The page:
Mateusz Maszczynski is a serving international flight attendant with experience…
Sir Tim Clark, the longtime President of Emirates airline has let slip that the Dubai-based carrier is actively working on the third-generation of its iconic onboard bar and lounge, a popular feature amongst Emirates’ premium customers. While Sir Tim admits that the ‘third-generation bar’ is still “a work in progress”, the British born aviation executive claims the lounge will “be a step-change in what we’re doing.”
“It’ll be very, very, very attractive, I can assure you,” Sir Tim said in comments made to Executive Traveller.
The new redesign comes just over two years after Emirates’ second-generation onboard lounge took flight in October 2017. The design of the second-generation model apparently took inspiration from private yacht cabins with lighter ‘Champagne’ colours, new LED lighting and a huge 55-inch LCD screen with the ability to screen live sports and news.
Exclusively for the use of First and Business class passengers, the 2nd gen bar also features a redesigned seating area – upping the maximum occupancy of the lounge to 26 passengers, as well as new window blinds, subwoofers for surround sound and new soundproof curtains to keep the noise in the lounge and out of the cabin.
Manufactured in the British seaside town of Bournemouth, each onboard lounge takes up 21 square metres of space, costs an estimated $3 million and is made up of 1,300 parts. Yet despite the cost and large footprint, Emirates sees its onboard lounge as a massive success that is incredibly popular with passengers.
Sadly, the lounge is only available on the airline’s fleet of Airbus A380’s – which currently make up less than 50 per cent of the Emirates fleet. At present, the Boeing 777-300 doesn’t have any lounge or bar, while the reconfigured 777-200LR jets only have a very small ‘social area’ in the middle of the Business Class cabin.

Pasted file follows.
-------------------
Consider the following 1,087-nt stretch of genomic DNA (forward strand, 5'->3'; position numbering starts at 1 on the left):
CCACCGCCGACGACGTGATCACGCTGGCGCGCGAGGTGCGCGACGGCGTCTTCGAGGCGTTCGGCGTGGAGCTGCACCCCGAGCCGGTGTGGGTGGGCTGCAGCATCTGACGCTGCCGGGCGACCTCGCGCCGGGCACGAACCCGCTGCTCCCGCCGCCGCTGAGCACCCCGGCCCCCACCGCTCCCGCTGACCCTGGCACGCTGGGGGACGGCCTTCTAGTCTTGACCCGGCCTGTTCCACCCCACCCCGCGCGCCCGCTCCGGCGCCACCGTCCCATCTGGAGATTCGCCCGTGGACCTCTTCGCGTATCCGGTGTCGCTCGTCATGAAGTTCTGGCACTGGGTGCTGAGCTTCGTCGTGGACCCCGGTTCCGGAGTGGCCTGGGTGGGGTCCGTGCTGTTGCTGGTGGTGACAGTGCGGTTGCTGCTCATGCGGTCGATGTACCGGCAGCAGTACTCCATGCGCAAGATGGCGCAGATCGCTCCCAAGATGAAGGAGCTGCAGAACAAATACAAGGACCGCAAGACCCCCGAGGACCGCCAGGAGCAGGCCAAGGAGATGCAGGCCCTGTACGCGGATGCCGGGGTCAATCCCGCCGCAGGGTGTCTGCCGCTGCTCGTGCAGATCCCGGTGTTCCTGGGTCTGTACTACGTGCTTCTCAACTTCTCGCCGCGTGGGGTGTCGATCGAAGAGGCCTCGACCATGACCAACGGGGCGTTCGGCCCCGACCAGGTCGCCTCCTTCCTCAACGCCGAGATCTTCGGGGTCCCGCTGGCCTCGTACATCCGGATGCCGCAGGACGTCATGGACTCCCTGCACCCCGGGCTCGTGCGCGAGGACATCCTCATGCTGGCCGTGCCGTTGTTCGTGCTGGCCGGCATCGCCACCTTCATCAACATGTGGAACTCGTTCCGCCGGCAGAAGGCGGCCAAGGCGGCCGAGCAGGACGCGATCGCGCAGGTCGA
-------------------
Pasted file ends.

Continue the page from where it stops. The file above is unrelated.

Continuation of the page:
Sir Tim hasn’t indicated whether Emirates plans to retrofit the new lounge onto its older A380’s – an idea the airline dismissed for its 2nd generation lounge and which first debuted on its 100th A380. The lounge is now flying on just 13 of the airline’s A380’s and only 10 more are to be delivered to the airline before Airbus stops manufacturing the aircraft type forever.
Emirates has already started retiring some of its oldest A380’s – the first of which it took delivery of in 2008. A couple of A380’s are currently being used for spare parts, while the total number of A380’s in the fleet will reduce to around 90 by the mid-2020s. The final A380 is likely to leave the Emirates at some point in 2035.
Onboard bars have been trialled by a number of airlines, although most have decided that sacrificing the space where cash-generating seats could be fitted just isn’t worth the risk. For Emirates, the A380 was large enough to make its now-iconic and much-loved lounge work but is it worth the risk on different aircraft types?
In the next few years, the airline will start taking deliveries of Airbus A350’s and A330neo’s, as well as Boeing 787 Dreamliners. So far, current operators of these aircraft models have been very conservative in their configurations, although Virgin Atlantic has placed a seated ‘social area’ on its A350’s.
Sadly, Virgin Atlantic decided not to install a full bar, which means it can no longer claim to have a full-service bar area on every single one of its permanent fleet.
Also of interest, is the ‘climate emergency’ and ‘flight shaming’ debates – placing a lounge or bar on a plane is definitely not a good move to reduce CO2 emissions – and that’s going to become an increasingly important goal over the next few years.
Mateusz Maszczynski is a serving international flight attendant with experience at a major Middle East and European airline. Mateusz is passionate about the aviation industry and helping aspiring flight attendants achieve their dreams. Cabin crew recruitment can be tough, ultra-competitive and just a little bit confusing - Mateusz has been there and done that. He's got the low down on what really works.